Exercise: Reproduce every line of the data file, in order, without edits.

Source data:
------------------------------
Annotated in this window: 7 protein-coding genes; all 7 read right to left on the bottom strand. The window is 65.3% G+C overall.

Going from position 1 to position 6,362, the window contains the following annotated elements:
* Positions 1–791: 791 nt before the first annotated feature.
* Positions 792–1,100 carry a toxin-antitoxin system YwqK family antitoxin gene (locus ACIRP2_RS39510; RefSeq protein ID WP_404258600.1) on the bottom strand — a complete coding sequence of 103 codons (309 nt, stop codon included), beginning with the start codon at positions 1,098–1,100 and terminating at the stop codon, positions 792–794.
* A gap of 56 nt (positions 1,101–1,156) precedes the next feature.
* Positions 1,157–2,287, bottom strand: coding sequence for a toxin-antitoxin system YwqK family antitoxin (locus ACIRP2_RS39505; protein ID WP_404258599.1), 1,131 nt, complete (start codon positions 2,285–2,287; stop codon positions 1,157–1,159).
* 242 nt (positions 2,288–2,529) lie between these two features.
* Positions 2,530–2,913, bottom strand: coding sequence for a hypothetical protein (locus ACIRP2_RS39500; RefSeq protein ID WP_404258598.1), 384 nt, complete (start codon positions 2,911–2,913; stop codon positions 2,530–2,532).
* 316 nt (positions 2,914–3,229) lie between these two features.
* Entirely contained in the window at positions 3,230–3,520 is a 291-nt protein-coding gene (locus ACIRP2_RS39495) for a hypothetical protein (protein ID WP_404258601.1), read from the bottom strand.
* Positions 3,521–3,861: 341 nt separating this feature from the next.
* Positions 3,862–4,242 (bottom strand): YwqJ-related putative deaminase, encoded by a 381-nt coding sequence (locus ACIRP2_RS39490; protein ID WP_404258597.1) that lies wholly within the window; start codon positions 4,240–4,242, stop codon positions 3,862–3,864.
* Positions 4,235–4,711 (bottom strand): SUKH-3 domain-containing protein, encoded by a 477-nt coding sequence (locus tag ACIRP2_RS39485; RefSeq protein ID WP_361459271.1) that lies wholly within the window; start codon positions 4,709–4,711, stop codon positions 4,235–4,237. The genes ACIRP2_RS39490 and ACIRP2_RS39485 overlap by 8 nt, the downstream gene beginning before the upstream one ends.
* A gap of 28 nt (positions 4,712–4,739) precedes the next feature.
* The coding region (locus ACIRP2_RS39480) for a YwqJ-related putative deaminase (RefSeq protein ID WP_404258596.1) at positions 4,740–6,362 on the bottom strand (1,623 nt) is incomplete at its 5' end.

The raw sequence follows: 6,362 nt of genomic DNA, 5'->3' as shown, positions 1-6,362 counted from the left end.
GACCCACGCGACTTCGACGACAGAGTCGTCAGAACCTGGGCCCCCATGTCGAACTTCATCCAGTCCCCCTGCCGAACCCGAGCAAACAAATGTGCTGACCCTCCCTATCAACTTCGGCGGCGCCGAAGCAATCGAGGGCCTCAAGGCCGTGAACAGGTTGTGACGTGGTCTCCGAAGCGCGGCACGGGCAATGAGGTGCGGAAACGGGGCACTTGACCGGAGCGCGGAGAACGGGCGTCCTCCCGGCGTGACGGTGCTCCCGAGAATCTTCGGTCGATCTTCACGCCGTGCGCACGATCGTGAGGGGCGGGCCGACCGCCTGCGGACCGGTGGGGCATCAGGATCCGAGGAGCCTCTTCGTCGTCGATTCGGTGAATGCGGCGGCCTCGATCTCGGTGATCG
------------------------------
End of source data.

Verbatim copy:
Annotated in this window: 7 protein-coding genes; all 7 read right to left on the bottom strand. The window is 65.3% G+C overall.

Going from position 1 to position 6,362, the window contains the following annotated elements:
* Positions 1–791: 791 nt before the first annotated feature.
* Positions 792–1,100 carry a toxin-antitoxin system YwqK family antitoxin gene (locus ACIRP2_RS39510; RefSeq protein ID WP_404258600.1) on the bottom strand — a complete coding sequence of 103 codons (309 nt, stop codon included), beginning with the start codon at positions 1,098–1,100 and terminating at the stop codon, positions 792–794.
* A gap of 56 nt (positions 1,101–1,156) precedes the next feature.
* Positions 1,157–2,287, bottom strand: coding sequence for a toxin-antitoxin system YwqK family antitoxin (locus ACIRP2_RS39505; protein ID WP_404258599.1), 1,131 nt, complete (start codon positions 2,285–2,287; stop codon positions 1,157–1,159).
* 242 nt (positions 2,288–2,529) lie between these two features.
* Positions 2,530–2,913, bottom strand: coding sequence for a hypothetical protein (locus ACIRP2_RS39500; RefSeq protein ID WP_404258598.1), 384 nt, complete (start codon positions 2,911–2,913; stop codon positions 2,530–2,532).
* 316 nt (positions 2,914–3,229) lie between these two features.
* Entirely contained in the window at positions 3,230–3,520 is a 291-nt protein-coding gene (locus ACIRP2_RS39495) for a hypothetical protein (protein ID WP_404258601.1), read from the bottom strand.
* Positions 3,521–3,861: 341 nt separating this feature from the next.
* Positions 3,862–4,242 (bottom strand): YwqJ-related putative deaminase, encoded by a 381-nt coding sequence (locus ACIRP2_RS39490; protein ID WP_404258597.1) that lies wholly within the window; start codon positions 4,240–4,242, stop codon positions 3,862–3,864.
* Positions 4,235–4,711 (bottom strand): SUKH-3 domain-containing protein, encoded by a 477-nt coding sequence (locus tag ACIRP2_RS39485; RefSeq protein ID WP_361459271.1) that lies wholly within the window; start codon positions 4,709–4,711, stop codon positions 4,235–4,237. The genes ACIRP2_RS39490 and ACIRP2_RS39485 overlap by 8 nt, the downstream gene beginning before the upstream one ends.
* A gap of 28 nt (positions 4,712–4,739) precedes the next feature.
* The coding region (locus ACIRP2_RS39480) for a YwqJ-related putative deaminase (RefSeq protein ID WP_404258596.1) at positions 4,740–6,362 on the bottom strand (1,623 nt) is incomplete at its 5' end.

The raw sequence follows: 6,362 nt of genomic DNA, 5'->3' as shown, positions 1-6,362 counted from the left end.
GACCCACGCGACTTCGACGACAGAGTCGTCAGAACCTGGGCCCCCATGTCGAACTTCATCCAGTCCCCCTGCCGAACCCGAGCAAACAAATGTGCTGACCCTCCCTATCAACTTCGGCGGCGCCGAAGCAATCGAGGGCCTCAAGGCCGTGAACAGGTTGTGACGTGGTCTCCGAAGCGCGGCACGGGCAATGAGGTGCGGAAACGGGGCACTTGACCGGAGCGCGGAGAACGGGCGTCCTCCCGGCGTGACGGTGCTCCCGAGAATCTTCGGTCGATCTTCACGCCGTGCGCACGATCGTGAGGGGCGGGCCGACCGCCTGCGGACCGGTGGGGCATCAGGATCCGAGGAGCCTCTTCGTCGTCGATTCGGTGAATGCGGCGGCCTCGATCTCGGTGATCG